You can’t take ’em with you

Confession: There’s someone important to me who I haven’t told you about. You see, I don’t know this person’s name. I don’t even know if he’s a boy or a girl, young or old. I only know two things about this person:

  1. He is dead.
  2. He was an organ donor.

My brother-in-law, Ben, was born with Cystic Fibrosis. Among other things, it means that breathing is hard for him. In the ten years that I’ve known him, Ben constantly coughs. It’s a thick, phlegm-y cough like someone who is coming down with the flu. He does regular breathing treatments. He takes lots of medicine.

Ben has always been in and out of the hospital, but recently, it’s been more frequent and for longer periods of time. In fact, he was supposed to be the best man in our wedding, but wound up in the hospital a few days before. 

On Thanksgiving day 2010, Ben found himself once again in the hospital.  There he stayed for a week, a month, Christmas day, New Year’s, Valentine’s day. I watched the Superbowl in his hospital room. (Go figure, the biggest Green Bay fan in all of Texas, the Superbowl is being played in our town, and he can’t even go outside, let alone to any Superbowl parties or the game.) He was told that he’d be in the hospital until a new set of lungs came for him.

So we waited.

Then I got the call. The lungs are here! I had house guests staying with me at the time. I told them to leave the key under the mat, and I flew out the door, into my car, down the highway. I took lots of pictures. Everyone was nervous but excited. Ben was all smiles.

We went down to the surgery floor and met the nurses. We were just waiting for the anesthesiologist, and then it’d be adios Old Ben, Hola new lungs!

My in-laws (Aka Stephen's family minus Stephen)

No go. The lungs were no good. The deceased had breathed in their own blood. The transplant was off.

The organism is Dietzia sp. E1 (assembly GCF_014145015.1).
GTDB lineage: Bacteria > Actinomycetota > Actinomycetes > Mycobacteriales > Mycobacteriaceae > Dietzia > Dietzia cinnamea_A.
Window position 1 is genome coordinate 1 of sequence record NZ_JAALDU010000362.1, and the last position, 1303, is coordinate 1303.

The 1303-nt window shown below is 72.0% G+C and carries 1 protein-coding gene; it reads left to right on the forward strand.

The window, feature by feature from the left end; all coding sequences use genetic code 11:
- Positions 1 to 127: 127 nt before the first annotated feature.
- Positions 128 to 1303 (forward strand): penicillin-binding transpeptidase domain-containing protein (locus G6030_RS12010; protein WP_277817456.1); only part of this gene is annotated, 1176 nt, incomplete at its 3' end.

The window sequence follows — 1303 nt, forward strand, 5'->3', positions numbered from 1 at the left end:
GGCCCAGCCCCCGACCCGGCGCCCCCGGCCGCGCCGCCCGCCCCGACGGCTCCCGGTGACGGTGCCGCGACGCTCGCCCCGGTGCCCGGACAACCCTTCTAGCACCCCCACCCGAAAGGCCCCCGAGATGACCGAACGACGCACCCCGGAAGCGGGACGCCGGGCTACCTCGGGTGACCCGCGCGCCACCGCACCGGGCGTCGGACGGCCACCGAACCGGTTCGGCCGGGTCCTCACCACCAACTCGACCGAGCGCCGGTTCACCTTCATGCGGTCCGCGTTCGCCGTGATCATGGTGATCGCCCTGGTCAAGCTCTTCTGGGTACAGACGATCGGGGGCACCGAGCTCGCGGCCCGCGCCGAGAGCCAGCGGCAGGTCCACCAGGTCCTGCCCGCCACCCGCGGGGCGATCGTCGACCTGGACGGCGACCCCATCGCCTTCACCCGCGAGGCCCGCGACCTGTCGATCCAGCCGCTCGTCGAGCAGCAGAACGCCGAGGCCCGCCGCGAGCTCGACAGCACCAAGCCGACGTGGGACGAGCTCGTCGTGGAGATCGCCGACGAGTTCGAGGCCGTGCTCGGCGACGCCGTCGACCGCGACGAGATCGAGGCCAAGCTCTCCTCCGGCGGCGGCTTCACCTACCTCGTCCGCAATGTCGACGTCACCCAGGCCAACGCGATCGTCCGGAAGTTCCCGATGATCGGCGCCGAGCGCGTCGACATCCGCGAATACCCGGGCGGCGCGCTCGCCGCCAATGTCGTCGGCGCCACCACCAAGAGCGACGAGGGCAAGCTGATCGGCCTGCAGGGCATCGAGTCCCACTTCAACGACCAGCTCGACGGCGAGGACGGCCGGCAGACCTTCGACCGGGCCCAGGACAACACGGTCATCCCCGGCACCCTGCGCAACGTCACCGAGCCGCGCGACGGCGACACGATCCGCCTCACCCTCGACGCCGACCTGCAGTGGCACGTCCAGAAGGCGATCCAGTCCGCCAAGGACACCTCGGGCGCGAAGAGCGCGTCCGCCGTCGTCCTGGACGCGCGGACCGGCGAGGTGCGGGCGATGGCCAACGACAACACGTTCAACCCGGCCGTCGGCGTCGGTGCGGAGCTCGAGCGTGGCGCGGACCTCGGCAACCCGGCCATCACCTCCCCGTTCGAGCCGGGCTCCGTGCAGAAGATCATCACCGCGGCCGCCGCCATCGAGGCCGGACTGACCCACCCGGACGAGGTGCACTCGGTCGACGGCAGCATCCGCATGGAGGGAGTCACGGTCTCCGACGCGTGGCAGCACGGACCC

I consider that to be the worst day of my life. Which is, honestly, kind of unfair. I was able to walk out of the hospital and sleep in my own bed. I could take a deep breath. But seeing the faces of the people I loved in that moment, was horrible.

With May came spring and new lungs for my brother-in-law. This time, they were good. The transplant happened.

Ben is now out of the hospital and doing well. No more coughing. No more breathing treatments. He is taking tons of meds, though.

He gets to do what many healthy twenty-something guys do: he’s partying it up. Can you blame him? I love my in-laws dearly, and they’ve all taught me a lot. Ben taught me perspective, and patience, and that miracles do happen. I never really believed it before.

To the person who gave their lungs to Ben: Thank you! You didn’t just change one life. You changed the lives of all of us who love Ben. The ripple effect of your gift is enormous. In your final, selfless act, you blessed our family infinitely. Thank you!

I know that people chose not to be organ donors for various reasons. I just hope that if you aren’t an organ donor, it’s not because you didn’t have the time to do it or because you just didn’t think about it.

Are you an organ donor? I am!*